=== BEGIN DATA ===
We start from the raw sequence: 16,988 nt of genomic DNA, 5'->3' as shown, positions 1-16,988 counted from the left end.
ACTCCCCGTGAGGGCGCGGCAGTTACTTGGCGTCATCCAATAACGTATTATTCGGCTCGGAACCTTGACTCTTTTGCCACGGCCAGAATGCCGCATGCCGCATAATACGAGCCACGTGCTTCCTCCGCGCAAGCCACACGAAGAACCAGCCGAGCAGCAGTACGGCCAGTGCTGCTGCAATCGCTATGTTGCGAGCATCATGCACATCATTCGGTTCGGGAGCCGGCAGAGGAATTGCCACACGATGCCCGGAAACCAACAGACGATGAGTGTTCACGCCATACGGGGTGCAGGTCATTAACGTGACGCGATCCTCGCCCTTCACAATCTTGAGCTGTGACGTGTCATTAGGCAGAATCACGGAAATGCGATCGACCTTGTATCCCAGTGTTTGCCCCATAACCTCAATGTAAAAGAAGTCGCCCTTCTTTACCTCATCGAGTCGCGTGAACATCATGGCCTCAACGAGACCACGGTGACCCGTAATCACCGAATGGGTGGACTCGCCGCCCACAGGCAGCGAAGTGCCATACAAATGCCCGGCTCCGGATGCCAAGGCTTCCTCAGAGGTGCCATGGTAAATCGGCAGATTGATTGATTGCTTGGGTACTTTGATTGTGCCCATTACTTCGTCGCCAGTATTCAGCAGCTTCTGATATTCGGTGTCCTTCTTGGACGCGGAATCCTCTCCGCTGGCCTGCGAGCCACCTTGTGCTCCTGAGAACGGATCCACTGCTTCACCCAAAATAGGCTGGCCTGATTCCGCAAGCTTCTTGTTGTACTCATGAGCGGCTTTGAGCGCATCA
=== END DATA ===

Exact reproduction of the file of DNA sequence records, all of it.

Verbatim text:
We start from the raw sequence: 16,988 nt of genomic DNA, 5'->3' as shown, positions 1-16,988 counted from the left end.
ACTCCCCGTGAGGGCGCGGCAGTTACTTGGCGTCATCCAATAACGTATTATTCGGCTCGGAACCTTGACTCTTTTGCCACGGCCAGAATGCCGCATGCCGCATAATACGAGCCACGTGCTTCCTCCGCGCAAGCCACACGAAGAACCAGCCGAGCAGCAGTACGGCCAGTGCTGCTGCAATCGCTATGTTGCGAGCATCATGCACATCATTCGGTTCGGGAGCCGGCAGAGGAATTGCCACACGATGCCCGGAAACCAACAGACGATGAGTGTTCACGCCATACGGGGTGCAGGTCATTAACGTGACGCGATCCTCGCCCTTCACAATCTTGAGCTGTGACGTGTCATTAGGCAGAATCACGGAAATGCGATCGACCTTGTATCCCAGTGTTTGCCCCATAACCTCAATGTAAAAGAAGTCGCCCTTCTTTACCTCATCGAGTCGCGTGAACATCATGGCCTCAACGAGACCACGGTGACCCGTAATCACCGAATGGGTGGACTCGCCGCCCACAGGCAGCGAAGTGCCATACAAATGCCCGGCTCCGGATGCCAAGGCTTCCTCAGAGGTGCCATGGTAAATCGGCAGATTGATTGATTGCTTGGGTACTTTGATTGTGCCCATTACTTCGTCGCCAGTATTCAGCAGCTTCTGATATTCGGTGTCCTTCTTGGACGCGGAATCCTCTCCGCTGGCCTGCGAGCCACCTTGTGCTCCTGAGAACGGATCCACTGCTTCACCCAAAATAGGCTGGCCTGATTCCGCAAGCTTCTTGTTGTACTCATGAGCGGCTTTGAGCGCATCA